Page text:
But that doesn't mean I agree with the way he chose to make his argument. Far from it. I don't often enjoy defending the Tea Party, but in this particular case, I feel I must. I understand completely why the sole Republican in the Congressional Black Caucus (in which Carson holds a leadership position) is thinking of quitting the caucus over Carson's remark. I don't blame him a bit.
The politics of victimhood has been refined over the past 30 or 40 years in America. Democrats, in particular, have almost made it an art form. "We're oppressed!" is the cry, and woe to a Democratic politician who didn't respond to it. On the subject of race, it even has its own terminology now: "playing the race card." Republicans, over about the past five years or so, have developed their own strategy for playing the victimhood game (you could even make the case that the Tea Party phenomenon is a good example of this). On the race issue, Republicans now rush to play their own version of the "race card" first, before Democrats can even get theirs out of the deck. This Republican tactic consists of accusing Democrats of unfairly playing their own race card where no racism exists -- thus turning the "victim" label on its head.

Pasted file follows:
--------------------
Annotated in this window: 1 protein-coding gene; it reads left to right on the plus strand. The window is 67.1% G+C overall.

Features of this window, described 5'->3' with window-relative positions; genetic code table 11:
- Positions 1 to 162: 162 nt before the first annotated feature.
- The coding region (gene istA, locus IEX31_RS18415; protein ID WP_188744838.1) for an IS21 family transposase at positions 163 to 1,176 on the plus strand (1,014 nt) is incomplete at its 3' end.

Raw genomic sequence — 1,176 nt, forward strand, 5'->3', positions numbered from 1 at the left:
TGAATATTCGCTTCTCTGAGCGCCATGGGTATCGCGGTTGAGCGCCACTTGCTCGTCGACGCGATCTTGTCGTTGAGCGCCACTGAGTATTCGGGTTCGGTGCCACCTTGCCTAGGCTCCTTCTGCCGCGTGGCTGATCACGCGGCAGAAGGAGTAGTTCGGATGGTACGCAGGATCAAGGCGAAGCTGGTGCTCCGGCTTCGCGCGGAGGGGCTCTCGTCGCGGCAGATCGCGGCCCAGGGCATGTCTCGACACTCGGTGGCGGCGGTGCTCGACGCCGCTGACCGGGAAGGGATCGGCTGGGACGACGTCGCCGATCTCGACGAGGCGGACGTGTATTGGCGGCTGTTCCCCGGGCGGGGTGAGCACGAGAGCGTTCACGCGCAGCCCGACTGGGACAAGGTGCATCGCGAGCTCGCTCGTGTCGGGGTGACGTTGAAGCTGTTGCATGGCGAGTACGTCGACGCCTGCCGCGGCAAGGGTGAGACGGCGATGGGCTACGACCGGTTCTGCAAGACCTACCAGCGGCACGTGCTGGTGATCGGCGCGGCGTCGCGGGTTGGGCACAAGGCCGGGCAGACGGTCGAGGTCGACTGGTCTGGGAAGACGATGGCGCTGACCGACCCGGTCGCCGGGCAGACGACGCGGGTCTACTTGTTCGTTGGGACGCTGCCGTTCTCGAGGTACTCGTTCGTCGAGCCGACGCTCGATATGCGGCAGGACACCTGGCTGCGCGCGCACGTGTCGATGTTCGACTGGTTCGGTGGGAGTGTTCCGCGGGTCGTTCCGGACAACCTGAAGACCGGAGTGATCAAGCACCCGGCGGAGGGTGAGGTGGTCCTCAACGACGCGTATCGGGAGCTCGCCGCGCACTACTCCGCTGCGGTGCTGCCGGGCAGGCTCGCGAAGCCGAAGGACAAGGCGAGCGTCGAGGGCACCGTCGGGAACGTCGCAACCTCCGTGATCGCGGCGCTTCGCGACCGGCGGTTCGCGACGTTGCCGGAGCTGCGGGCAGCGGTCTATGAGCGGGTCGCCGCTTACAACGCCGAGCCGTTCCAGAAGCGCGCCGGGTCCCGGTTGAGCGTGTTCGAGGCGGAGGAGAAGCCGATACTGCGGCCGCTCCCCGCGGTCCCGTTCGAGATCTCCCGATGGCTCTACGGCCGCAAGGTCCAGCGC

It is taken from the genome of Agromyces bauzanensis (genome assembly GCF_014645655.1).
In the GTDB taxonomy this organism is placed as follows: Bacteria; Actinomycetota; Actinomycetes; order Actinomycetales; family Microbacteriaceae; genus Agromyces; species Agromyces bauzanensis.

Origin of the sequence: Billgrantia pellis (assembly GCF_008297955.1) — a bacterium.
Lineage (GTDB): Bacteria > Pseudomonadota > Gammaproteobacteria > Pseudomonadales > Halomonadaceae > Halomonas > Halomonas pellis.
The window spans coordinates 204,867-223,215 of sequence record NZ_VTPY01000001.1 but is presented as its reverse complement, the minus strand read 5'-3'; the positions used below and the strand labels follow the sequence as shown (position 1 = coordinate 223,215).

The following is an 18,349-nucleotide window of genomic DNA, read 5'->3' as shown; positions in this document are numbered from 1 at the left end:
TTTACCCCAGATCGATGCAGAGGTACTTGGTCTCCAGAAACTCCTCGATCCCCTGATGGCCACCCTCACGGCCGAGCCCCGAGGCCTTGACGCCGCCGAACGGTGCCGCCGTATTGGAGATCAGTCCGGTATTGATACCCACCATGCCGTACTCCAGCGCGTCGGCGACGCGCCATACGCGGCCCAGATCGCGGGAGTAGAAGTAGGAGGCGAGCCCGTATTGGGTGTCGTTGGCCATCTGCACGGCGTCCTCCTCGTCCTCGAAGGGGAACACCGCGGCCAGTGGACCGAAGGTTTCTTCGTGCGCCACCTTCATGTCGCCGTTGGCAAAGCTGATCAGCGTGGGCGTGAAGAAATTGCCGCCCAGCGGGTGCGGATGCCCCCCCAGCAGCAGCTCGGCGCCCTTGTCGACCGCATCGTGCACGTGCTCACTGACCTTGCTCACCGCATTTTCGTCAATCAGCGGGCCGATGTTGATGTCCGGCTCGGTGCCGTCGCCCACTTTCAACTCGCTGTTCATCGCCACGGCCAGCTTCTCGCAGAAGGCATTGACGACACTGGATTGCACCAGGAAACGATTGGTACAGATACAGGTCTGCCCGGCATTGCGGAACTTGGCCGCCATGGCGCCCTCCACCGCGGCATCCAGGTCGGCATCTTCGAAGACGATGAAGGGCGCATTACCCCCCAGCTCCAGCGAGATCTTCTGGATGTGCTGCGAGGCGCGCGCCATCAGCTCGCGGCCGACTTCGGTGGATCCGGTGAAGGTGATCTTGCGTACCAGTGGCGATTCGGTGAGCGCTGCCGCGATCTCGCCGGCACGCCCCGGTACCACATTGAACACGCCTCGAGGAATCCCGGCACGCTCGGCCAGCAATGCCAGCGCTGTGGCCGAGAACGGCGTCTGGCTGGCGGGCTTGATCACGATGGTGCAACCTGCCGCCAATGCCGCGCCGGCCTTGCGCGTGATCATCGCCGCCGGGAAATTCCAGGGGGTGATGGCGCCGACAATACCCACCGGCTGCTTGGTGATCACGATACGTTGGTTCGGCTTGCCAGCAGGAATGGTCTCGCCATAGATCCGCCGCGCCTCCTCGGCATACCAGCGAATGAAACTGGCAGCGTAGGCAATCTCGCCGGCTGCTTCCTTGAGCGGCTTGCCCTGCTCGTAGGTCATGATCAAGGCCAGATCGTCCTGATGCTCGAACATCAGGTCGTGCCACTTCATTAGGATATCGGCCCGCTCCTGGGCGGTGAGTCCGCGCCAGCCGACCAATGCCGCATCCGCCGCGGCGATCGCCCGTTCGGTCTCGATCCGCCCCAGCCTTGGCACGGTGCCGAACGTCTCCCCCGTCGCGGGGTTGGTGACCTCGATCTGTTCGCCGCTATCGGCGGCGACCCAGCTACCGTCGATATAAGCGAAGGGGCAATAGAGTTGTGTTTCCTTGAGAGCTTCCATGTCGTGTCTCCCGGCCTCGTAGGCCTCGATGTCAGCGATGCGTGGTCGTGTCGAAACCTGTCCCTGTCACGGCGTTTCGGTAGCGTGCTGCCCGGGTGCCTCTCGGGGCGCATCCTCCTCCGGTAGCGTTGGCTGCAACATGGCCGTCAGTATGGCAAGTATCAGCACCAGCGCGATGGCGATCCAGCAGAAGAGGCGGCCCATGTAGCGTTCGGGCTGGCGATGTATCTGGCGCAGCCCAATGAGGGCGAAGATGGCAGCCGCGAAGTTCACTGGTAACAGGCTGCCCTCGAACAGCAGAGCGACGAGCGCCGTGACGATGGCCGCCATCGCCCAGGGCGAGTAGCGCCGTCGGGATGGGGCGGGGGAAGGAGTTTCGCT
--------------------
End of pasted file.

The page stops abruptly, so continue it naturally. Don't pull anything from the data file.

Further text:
All of this lies within the boundaries of acceptable political discourse, though. Even Representative Maxine Waters recently telling the Tea Party they could go "straight to Hell" has to be seen as nothing more than sharp words in a media and political climate that encourages such statements. But telling your political opponents to go to the Devil is one thing -- accusing them of outright deviltry is quite another.